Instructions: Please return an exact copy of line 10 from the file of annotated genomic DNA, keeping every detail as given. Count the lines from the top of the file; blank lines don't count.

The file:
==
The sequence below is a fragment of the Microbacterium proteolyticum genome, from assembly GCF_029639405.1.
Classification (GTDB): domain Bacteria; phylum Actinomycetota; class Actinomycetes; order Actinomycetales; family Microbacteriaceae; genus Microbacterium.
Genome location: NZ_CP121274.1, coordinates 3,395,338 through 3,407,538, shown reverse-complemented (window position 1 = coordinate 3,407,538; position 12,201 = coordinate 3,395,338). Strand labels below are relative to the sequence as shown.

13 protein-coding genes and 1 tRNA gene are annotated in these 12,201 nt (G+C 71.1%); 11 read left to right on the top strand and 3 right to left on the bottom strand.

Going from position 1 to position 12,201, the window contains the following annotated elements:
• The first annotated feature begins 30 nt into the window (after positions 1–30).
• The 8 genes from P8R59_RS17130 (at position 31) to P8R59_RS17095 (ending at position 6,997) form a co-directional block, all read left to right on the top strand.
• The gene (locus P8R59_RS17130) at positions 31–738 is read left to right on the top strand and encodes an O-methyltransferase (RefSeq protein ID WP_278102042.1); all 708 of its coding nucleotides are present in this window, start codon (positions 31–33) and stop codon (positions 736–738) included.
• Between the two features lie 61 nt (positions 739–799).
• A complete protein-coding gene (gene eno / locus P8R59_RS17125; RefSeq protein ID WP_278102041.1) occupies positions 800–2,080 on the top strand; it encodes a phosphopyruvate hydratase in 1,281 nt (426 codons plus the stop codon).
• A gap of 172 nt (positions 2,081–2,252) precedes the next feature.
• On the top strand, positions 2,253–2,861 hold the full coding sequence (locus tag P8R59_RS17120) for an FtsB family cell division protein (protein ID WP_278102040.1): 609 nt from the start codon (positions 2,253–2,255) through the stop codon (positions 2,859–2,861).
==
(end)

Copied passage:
• A complete protein-coding gene (gene eno / locus P8R59_RS17125; RefSeq protein ID WP_278102041.1) occupies positions 800–2,080 on the top strand; it encodes a phosphopyruvate hydratase in 1,281 nt (426 codons plus the stop codon).